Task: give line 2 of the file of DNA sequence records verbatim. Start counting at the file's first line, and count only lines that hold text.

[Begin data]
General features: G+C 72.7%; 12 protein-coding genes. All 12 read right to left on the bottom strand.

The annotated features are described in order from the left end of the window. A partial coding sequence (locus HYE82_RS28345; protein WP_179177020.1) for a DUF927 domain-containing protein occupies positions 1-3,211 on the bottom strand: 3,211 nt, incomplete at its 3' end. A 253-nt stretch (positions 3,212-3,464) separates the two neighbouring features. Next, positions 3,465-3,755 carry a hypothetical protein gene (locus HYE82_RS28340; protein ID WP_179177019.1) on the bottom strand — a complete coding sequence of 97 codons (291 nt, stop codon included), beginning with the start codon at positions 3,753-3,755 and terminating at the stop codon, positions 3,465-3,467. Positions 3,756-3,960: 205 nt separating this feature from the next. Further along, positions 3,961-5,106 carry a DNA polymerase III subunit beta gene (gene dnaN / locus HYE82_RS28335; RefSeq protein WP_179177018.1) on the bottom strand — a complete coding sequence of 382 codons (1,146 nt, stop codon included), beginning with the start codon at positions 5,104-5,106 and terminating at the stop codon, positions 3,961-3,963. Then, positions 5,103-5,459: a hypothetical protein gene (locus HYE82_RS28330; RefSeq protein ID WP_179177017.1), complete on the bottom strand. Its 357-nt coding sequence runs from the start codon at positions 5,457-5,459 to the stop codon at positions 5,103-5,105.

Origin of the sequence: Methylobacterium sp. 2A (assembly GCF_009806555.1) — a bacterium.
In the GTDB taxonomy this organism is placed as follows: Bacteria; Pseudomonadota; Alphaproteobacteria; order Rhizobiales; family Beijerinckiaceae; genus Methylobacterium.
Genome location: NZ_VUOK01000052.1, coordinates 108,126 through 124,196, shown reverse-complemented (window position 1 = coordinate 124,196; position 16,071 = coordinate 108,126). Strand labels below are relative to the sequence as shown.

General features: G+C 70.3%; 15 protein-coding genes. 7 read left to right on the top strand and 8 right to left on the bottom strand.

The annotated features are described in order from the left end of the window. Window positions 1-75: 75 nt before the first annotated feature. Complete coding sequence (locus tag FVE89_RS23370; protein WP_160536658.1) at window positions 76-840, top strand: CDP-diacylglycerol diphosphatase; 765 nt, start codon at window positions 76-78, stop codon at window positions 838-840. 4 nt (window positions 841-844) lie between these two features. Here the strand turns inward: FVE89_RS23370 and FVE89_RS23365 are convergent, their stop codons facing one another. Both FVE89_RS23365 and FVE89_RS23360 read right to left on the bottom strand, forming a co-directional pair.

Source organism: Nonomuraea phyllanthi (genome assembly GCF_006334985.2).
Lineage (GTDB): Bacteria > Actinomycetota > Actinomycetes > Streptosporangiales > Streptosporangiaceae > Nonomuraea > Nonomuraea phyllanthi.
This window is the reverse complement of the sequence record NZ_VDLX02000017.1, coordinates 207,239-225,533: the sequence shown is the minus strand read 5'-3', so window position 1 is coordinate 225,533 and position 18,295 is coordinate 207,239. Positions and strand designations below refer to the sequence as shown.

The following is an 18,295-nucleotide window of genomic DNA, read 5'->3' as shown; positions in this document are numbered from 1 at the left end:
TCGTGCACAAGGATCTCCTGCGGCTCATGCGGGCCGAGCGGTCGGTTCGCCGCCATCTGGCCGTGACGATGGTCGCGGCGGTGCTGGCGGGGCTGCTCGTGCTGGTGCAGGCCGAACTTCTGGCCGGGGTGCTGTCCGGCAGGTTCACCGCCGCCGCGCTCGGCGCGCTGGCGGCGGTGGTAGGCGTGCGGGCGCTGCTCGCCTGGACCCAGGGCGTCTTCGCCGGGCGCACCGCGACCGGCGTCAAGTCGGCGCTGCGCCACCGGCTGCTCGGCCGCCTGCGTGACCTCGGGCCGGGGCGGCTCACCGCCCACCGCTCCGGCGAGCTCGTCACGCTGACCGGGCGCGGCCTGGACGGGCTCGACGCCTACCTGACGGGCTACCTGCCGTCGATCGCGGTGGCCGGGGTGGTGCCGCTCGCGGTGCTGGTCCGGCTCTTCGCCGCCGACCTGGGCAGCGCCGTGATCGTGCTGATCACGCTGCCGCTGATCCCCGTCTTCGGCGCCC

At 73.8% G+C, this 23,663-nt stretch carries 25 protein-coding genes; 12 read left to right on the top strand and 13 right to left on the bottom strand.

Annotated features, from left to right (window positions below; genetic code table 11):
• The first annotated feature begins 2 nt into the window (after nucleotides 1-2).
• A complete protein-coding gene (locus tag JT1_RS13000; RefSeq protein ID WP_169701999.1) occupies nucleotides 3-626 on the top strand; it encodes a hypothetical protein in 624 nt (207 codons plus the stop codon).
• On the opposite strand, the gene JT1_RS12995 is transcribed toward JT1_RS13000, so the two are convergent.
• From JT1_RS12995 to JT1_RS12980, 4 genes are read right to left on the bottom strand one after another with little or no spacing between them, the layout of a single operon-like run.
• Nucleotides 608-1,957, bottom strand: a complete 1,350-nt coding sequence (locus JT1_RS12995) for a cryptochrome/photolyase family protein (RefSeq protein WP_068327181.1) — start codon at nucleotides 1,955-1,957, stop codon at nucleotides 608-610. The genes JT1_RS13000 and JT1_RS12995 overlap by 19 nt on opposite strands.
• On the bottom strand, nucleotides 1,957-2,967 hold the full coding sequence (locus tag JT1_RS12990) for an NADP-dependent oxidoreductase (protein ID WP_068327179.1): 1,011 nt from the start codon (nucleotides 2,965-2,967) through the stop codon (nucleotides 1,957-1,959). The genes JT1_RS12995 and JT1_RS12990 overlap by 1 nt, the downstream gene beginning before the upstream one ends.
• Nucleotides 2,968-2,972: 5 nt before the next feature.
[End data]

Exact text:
The annotated features are described in order from the left end of the window. A partial coding sequence (locus HYE82_RS28345; protein WP_179177020.1) for a DUF927 domain-containing protein occupies positions 1-3,211 on the bottom strand: 3,211 nt, incomplete at its 3' end. A 253-nt stretch (positions 3,212-3,464) separates the two neighbouring features. Next, positions 3,465-3,755 carry a hypothetical protein gene (locus HYE82_RS28340; protein ID WP_179177019.1) on the bottom strand — a complete coding sequence of 97 codons (291 nt, stop codon included), beginning with the start codon at positions 3,753-3,755 and terminating at the stop codon, positions 3,465-3,467. Positions 3,756-3,960: 205 nt separating this feature from the next. Further along, positions 3,961-5,106 carry a DNA polymerase III subunit beta gene (gene dnaN / locus HYE82_RS28335; RefSeq protein WP_179177018.1) on the bottom strand — a complete coding sequence of 382 codons (1,146 nt, stop codon included), beginning with the start codon at positions 5,104-5,106 and terminating at the stop codon, positions 3,961-3,963. Then, positions 5,103-5,459: a hypothetical protein gene (locus HYE82_RS28330; RefSeq protein ID WP_179177017.1), complete on the bottom strand. Its 357-nt coding sequence runs from the start codon at positions 5,457-5,459 to the stop codon at positions 5,103-5,105.